Alzheimer’s disease is a progressive brain disorder that causes worsening memory issues and cognitive impairments. It falls under the umbrella of dementia, which is a collective term for a loss of thinking, remembering, and reasoning skills. Estimates vary, but experts suggest that more than 6 million Americans aged 65 or older may have dementia caused by Alzheimer’s.
Alzheimer’s disease is one of the leading causes of death in the U.S. and the most common cause of dementia among older adults. As the illness advances, your loved one will increasingly need help with basic daily tasks like bathing, paying bills, getting dressed, and making meals.
What Causes Alzheimer’s?
While scientists are still studying the factors that lead to Alzheimer’s disease, people with this condition experience multiple complex brain changes that may begin a decade or more before symptoms appear. The initial damage takes place in the hippocampus and entorhinal cortex – two parts of the brain that are essential to retaining memories. The disease also disrupts the electrical and chemical signals that travel among neurons, resulting in loss of function and cell death.
As more neurons die, additional parts of the brain begin to shrink, causing gradual changes that impact a person’s ability to function in their everyday life. By the final stages of Alzheimer’s, damage is widespread, and brain tissue has atrophied significantly.
People with dementia rarely have only Alzheimer’s-related changes in their brains. Various vascular issues can lead to reduced blood flow and oxygen to the brain, as well as a breakdown of the blood-brain barrier, which results in harmful inflammation.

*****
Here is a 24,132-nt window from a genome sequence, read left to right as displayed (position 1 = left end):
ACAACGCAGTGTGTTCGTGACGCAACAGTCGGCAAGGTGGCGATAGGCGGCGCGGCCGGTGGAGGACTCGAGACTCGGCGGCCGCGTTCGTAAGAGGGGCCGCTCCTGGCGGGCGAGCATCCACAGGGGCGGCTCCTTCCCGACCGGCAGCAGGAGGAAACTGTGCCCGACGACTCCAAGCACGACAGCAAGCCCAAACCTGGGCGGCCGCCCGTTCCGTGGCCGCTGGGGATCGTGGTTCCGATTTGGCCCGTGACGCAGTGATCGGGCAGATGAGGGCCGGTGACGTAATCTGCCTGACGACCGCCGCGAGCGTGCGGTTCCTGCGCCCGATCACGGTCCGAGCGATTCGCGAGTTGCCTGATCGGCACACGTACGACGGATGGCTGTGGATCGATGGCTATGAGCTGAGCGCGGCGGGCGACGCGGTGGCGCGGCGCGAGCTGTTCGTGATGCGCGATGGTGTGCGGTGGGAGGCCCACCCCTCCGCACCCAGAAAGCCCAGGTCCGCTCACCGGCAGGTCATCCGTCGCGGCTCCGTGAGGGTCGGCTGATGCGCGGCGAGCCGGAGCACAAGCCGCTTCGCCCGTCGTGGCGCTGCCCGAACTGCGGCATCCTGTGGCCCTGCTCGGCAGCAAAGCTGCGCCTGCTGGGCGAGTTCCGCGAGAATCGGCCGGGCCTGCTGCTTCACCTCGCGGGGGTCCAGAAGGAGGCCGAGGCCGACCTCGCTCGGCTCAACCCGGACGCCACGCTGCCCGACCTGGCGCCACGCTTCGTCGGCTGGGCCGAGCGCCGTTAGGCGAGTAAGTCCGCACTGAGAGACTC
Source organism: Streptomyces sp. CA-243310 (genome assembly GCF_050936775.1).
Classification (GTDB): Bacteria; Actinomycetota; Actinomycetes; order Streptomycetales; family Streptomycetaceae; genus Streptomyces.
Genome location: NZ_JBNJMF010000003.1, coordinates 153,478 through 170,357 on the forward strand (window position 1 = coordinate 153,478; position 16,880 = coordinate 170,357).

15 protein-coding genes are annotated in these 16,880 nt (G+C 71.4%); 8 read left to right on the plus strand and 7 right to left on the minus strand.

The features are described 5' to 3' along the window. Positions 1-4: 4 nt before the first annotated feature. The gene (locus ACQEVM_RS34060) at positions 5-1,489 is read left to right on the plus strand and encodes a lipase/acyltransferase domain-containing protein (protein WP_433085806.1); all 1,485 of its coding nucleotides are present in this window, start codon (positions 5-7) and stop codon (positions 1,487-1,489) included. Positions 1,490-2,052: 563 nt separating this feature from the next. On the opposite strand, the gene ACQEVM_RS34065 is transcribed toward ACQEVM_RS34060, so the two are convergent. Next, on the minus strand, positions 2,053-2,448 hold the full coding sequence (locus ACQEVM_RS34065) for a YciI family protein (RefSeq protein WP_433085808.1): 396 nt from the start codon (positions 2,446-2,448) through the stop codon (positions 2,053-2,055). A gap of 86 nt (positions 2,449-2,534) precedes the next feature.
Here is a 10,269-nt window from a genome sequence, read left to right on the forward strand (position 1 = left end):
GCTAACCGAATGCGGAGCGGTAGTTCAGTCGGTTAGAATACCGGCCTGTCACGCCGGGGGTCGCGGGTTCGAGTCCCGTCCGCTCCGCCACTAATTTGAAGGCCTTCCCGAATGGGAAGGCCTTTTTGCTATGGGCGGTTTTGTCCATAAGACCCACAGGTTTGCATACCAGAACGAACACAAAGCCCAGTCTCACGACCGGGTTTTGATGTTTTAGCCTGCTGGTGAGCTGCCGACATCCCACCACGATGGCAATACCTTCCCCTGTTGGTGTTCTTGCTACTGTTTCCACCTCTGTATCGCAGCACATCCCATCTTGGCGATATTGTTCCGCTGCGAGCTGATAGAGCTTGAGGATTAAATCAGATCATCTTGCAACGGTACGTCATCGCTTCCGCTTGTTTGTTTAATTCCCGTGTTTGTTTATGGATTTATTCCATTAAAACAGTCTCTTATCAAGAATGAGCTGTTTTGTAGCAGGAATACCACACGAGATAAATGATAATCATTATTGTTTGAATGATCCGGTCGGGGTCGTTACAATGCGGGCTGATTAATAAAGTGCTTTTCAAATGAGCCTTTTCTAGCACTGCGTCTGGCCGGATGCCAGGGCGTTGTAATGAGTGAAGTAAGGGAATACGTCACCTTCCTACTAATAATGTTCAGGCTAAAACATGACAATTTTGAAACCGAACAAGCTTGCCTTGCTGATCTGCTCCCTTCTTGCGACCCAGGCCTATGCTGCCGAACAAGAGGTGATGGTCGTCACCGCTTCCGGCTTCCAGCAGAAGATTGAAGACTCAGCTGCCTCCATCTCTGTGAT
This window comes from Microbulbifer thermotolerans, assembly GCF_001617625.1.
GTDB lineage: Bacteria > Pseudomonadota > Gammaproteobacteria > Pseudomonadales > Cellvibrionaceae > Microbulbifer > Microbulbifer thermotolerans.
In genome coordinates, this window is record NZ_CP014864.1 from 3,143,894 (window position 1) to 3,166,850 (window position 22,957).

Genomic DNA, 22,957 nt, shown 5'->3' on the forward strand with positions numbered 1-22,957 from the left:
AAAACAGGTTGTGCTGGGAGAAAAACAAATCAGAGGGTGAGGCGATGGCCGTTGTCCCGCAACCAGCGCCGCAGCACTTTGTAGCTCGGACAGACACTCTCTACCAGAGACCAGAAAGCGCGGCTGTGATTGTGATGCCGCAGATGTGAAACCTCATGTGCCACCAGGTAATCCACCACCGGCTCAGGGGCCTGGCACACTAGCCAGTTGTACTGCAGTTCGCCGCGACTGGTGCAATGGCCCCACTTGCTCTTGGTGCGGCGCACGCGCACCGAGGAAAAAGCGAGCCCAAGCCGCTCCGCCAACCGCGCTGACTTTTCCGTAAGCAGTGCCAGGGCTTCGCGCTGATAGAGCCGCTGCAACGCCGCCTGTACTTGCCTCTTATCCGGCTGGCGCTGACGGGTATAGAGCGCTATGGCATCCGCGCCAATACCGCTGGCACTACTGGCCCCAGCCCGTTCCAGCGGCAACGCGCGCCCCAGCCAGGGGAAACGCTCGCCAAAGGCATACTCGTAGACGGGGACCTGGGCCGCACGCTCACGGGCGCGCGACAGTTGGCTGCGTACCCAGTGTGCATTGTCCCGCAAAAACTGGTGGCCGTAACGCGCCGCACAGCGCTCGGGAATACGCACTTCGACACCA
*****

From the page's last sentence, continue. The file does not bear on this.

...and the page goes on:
How to Help a Loved One With Alzheimer’s
In the early stages of Alzheimer’s disease, memory loss and other cognitive difficulties may cause your loved one to be easily confused and disoriented. They may wander off, repeat questions, or lose their place in the middle of multi-step processes like getting dressed. Seeing these personality and behavioral changes and realizing that they’ll gradually worsen can be alarming, but remember that one of the best things you can do for your loved one is to ensure they stay in a familiar, comfortable environment.
Since people with Alzheimer’s and other forms of dementia need plenty of routine and stability, allowing them to remain at home can be less stressful for them. However, adding a caregiver’s responsibilities to your plate may be challenging for you – especially if you are not a trained health provider. At Legacy Homecare LA, our Care Companions are more than ready to step in and take the burden off your shoulders.
In-Home Care for Alzheimer’s Disease and Dementia
Through customized treatment plans, our highly trained Care Companions provide compassionate nursing care for dementia clients. As your loved one’s symptoms progress, their caregiver will seamlessly adapt to their changing needs – from daytime companionship and help with simple tasks through 24-hour in-home care.
We provide our dementia Care Companions with everything they need to provide top-tier care to their clients, including dementia-specific training from the country’s top programs. By continuing to live at home while receiving treatment, Alzheimer’s clients maintain more independence, which will give you additional peace of mind. If you’re ready to learn more about how we can help your family, reach out to us today.